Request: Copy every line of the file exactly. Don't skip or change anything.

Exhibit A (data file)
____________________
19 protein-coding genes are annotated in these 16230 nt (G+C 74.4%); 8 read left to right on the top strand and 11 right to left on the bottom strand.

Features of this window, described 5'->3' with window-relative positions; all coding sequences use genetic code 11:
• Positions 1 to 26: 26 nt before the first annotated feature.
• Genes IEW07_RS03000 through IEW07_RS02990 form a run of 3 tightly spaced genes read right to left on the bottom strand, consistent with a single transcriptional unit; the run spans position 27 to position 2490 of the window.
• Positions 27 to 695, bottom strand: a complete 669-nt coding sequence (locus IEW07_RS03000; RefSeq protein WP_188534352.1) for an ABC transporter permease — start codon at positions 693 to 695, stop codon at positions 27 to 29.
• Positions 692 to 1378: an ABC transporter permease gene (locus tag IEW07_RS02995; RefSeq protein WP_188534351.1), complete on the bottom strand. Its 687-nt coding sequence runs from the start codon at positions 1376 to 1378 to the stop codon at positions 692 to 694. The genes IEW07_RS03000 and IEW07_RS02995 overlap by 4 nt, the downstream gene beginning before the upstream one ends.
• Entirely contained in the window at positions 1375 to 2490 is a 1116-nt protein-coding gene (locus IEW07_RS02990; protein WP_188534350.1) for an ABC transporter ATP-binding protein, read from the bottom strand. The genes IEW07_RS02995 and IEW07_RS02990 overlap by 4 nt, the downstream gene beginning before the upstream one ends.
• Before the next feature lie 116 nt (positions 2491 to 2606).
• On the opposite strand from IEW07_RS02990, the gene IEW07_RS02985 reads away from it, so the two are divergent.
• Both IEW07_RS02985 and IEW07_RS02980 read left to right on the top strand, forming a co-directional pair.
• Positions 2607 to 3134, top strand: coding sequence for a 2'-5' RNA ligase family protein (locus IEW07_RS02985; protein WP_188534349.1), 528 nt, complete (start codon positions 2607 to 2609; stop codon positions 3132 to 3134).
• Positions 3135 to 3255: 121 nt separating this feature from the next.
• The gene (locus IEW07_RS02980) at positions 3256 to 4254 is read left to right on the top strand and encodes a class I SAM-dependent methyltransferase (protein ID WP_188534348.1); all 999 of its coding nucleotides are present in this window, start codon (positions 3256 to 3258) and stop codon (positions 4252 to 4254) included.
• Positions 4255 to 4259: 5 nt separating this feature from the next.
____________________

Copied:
19 protein-coding genes are annotated in these 16230 nt (G+C 74.4%); 8 read left to right on the top strand and 11 right to left on the bottom strand.

Features of this window, described 5'->3' with window-relative positions; all coding sequences use genetic code 11:
• Positions 1 to 26: 26 nt before the first annotated feature.
• Genes IEW07_RS03000 through IEW07_RS02990 form a run of 3 tightly spaced genes read right to left on the bottom strand, consistent with a single transcriptional unit; the run spans position 27 to position 2490 of the window.
• Positions 27 to 695, bottom strand: a complete 669-nt coding sequence (locus IEW07_RS03000; RefSeq protein WP_188534352.1) for an ABC transporter permease — start codon at positions 693 to 695, stop codon at positions 27 to 29.
• Positions 692 to 1378: an ABC transporter permease gene (locus tag IEW07_RS02995; RefSeq protein WP_188534351.1), complete on the bottom strand. Its 687-nt coding sequence runs from the start codon at positions 1376 to 1378 to the stop codon at positions 692 to 694. The genes IEW07_RS03000 and IEW07_RS02995 overlap by 4 nt, the downstream gene beginning before the upstream one ends.
• Entirely contained in the window at positions 1375 to 2490 is a 1116-nt protein-coding gene (locus IEW07_RS02990; protein WP_188534350.1) for an ABC transporter ATP-binding protein, read from the bottom strand. The genes IEW07_RS02995 and IEW07_RS02990 overlap by 4 nt, the downstream gene beginning before the upstream one ends.
• Before the next feature lie 116 nt (positions 2491 to 2606).
• On the opposite strand from IEW07_RS02990, the gene IEW07_RS02985 reads away from it, so the two are divergent.
• Both IEW07_RS02985 and IEW07_RS02980 read left to right on the top strand, forming a co-directional pair.
• Positions 2607 to 3134, top strand: coding sequence for a 2'-5' RNA ligase family protein (locus IEW07_RS02985; protein WP_188534349.1), 528 nt, complete (start codon positions 2607 to 2609; stop codon positions 3132 to 3134).
• Positions 3135 to 3255: 121 nt separating this feature from the next.
• The gene (locus IEW07_RS02980) at positions 3256 to 4254 is read left to right on the top strand and encodes a class I SAM-dependent methyltransferase (protein ID WP_188534348.1); all 999 of its coding nucleotides are present in this window, start codon (positions 3256 to 3258) and stop codon (positions 4252 to 4254) included.
• Positions 4255 to 4259: 5 nt separating this feature from the next.